I have the privilege to witness amazing transformations in people I work with every day and sometimes, as it happened today, I am reminded of how simple, yet magical, the catalysts for these transformations can be.
Today I had coffee with one of my coaching clients, who came along with her three and a half year old daughter. I was in awe at the amazing connection between the two of them as I saw my client’s whole expression transform when she spoke to or merely looked at the little one. As my client is going through a big change in her life, her daughter unwittingly provides perhaps the most valuable support her mother could ever wish for. What does she do exactly? She herself summed it up beautifully when, at one point, her mother asked:
“What are you feeling?”
“I feel my heart filled with love” the little one replied
“For whom?” the mother asked
“For you, mommy”.
“I love you too, honey. I love you so much” the mother concluded, tears in her eyes.
I had tears in my eyes too and I too felt my heart filled with love. This is a mother who wholeheartedly gives love to her child, and joyously receives love back.
But what happens when this exchange is not that healthy? What happens when love isn’t shared or returned? What happens when people – parents, lovers, friends – make terrible mistakes against those whom they love? Or when they simply don’t know how to show love, because nobody has ever taught them?
Later in the day I had a talk with someone very close to me about the sadness and pain of losing love, being denied love, being rejected, hurt, humiliated by someone you love. We talked about what options the “victim” has in these situations. What options does a rejected child have when her parents are unable to give her the emotional nourishment she needs? What options does another have when he is abused? What kind of relationship will these future adults have with love and their loved ones?
We both knew people who had been shaped by the lack of love in their early lives. One might expect that all these people will turn out to be unloving adults themselves, and some do. Some simply get so hardened, bitter, saddened, angered by the love they never received, that they never find the resources to be loving. Others, amazingly, discover some hidden resource, some mysterious treasure of love buried deep inside of them and compensate for whatever they were never offered when young by choosing to love themselves and others in adulthood.
What makes the difference between these two kinds of people? Why are some angry all their lives, perpetually blaming others for their misfortune, perpetually consumed by resentments and hatred and others healed, serene, happy and always generous with their love? Why are some eternal victims of their parent’s mistakes, forever stuck in the past and unhappy despite any goodness, kindness and beauty in their present lives, always looking for enemies and reasons to complain, criticise, attack and fight, while others are survivors who themselves become better, happier, more compassionate and forgiving people precisely because they suffered when they were young?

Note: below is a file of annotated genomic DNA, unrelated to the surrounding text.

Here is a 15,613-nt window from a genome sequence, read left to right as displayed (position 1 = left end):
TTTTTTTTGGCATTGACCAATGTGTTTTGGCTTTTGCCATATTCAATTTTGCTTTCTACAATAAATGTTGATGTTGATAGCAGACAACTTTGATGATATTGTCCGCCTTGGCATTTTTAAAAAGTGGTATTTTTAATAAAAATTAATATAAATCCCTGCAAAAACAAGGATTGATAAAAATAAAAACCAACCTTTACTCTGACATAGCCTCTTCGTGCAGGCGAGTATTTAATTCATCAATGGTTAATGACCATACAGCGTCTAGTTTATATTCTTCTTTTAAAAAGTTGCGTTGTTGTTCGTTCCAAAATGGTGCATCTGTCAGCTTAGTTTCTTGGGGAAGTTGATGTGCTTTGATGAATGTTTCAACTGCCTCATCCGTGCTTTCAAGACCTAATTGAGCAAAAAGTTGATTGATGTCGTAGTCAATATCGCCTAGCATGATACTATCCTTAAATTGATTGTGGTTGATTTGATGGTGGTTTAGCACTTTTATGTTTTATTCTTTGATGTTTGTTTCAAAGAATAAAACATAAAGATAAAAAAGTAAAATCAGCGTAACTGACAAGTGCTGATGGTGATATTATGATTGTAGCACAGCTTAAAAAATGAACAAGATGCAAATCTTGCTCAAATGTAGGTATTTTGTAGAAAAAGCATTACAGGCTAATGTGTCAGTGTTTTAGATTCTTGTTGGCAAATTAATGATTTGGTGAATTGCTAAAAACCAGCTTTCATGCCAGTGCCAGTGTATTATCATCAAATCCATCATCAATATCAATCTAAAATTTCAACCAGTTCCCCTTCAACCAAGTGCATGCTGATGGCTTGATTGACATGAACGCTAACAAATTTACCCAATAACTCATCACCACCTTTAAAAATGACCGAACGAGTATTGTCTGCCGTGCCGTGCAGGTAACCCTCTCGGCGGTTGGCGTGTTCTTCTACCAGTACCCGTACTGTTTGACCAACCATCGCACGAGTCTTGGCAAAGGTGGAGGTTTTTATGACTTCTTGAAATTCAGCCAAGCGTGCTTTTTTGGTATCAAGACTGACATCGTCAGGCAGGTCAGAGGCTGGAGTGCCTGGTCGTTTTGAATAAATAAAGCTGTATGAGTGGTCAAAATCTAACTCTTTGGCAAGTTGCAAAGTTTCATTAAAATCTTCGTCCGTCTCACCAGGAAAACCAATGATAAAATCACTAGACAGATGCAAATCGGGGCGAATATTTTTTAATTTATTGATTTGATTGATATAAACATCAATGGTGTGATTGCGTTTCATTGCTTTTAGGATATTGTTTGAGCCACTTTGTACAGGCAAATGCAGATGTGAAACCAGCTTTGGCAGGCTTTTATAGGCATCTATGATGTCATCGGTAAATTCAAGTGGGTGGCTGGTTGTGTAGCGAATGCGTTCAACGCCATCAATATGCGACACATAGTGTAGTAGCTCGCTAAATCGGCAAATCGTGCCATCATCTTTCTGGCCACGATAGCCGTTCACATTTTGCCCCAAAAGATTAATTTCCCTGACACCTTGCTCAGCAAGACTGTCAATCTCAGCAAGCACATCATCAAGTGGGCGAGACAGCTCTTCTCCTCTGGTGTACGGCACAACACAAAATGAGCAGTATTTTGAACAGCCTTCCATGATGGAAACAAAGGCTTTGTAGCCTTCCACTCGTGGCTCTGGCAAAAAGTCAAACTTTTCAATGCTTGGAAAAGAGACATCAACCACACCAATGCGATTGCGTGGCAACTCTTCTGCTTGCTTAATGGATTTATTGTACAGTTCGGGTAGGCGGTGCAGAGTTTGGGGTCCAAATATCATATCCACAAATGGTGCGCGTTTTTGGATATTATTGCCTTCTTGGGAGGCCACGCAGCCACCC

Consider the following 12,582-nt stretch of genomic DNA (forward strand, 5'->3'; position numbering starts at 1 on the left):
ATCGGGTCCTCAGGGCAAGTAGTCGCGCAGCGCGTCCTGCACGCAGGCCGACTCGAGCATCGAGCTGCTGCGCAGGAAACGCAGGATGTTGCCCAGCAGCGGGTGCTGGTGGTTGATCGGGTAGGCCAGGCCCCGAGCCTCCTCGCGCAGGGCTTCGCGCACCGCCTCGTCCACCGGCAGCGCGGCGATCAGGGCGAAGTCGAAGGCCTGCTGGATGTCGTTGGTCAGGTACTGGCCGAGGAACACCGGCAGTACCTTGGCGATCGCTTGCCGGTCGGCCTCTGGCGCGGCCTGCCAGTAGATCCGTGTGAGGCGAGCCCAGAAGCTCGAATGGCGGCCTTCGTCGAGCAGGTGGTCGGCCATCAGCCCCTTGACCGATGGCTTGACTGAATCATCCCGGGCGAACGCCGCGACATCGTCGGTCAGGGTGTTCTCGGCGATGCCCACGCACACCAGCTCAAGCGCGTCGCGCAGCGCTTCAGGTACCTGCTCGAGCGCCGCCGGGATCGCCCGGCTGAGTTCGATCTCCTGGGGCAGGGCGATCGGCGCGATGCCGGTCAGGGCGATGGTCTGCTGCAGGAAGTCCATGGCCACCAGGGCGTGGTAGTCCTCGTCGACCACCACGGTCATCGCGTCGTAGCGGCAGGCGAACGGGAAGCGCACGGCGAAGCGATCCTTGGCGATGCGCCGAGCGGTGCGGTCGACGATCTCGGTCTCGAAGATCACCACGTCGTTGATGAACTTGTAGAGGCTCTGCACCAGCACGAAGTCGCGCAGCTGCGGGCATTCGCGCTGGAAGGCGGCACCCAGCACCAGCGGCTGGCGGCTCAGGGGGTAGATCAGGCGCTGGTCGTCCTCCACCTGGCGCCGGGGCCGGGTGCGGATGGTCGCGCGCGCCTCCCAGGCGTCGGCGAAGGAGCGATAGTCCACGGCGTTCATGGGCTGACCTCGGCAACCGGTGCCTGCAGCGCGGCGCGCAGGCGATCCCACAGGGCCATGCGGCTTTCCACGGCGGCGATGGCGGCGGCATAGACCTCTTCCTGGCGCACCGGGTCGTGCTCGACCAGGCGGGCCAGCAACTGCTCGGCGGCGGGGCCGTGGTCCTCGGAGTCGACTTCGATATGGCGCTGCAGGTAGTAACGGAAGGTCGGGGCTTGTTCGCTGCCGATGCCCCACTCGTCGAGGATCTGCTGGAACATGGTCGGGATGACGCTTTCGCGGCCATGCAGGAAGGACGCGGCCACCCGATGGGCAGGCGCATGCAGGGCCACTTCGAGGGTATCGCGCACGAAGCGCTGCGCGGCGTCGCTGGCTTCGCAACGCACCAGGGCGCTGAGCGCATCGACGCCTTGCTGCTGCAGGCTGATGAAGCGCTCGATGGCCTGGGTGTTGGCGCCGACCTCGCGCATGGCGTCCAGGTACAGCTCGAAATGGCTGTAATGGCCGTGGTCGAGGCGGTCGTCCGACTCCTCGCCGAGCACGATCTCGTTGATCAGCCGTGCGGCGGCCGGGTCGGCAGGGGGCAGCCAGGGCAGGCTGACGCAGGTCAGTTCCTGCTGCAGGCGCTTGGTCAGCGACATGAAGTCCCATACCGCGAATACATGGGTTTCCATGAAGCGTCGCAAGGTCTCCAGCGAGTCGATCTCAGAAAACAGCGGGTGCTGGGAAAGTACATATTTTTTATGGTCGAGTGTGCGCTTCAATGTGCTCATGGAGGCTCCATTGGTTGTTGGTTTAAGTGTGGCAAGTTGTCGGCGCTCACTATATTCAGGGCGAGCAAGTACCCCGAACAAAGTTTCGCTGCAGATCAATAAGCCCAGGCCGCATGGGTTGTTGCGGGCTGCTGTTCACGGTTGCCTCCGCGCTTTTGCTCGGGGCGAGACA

What makes the difference?
I believe the difference is choice. I also believe choice springs from awareness. The more aware you are of yourself, of the messages your unconscious mind is continuously giving you, the more willing you are to learn and let yourself be taught by others and life itself, the more likely you are to realise that love is a choice.
Love is a choice! Being kind and gentle is a choice! Forgiveness is a choice!
As this very important person in my life said: My greatest revelation was that, despite external circumstances, despite anything anyone has ever done wrong against me, I CAN CHOOSE to be good.
That is my greatest revelation too. I can choose to be good, kind, forgiving. I also have the potential to be mean, cruel and angry. And so can you, each of you. But in order to make that choice consciously, you might need to ask yourselves what is the hidden message behind your emotions? What does your anger teach you? How about your sadness? What about people around you who make you mad – what lesson do they have to teach you? What do you feel when you see yourself in the mirror every morning? Do you feel guilt, shame, anger, disappointment? Or do you feel love, tenderness and forgiveness? Do you really like yourself and, if no, what could you do to make friends with that person in the mirror?
And finally: Are you choosing love? If not, which part of you is preventing you?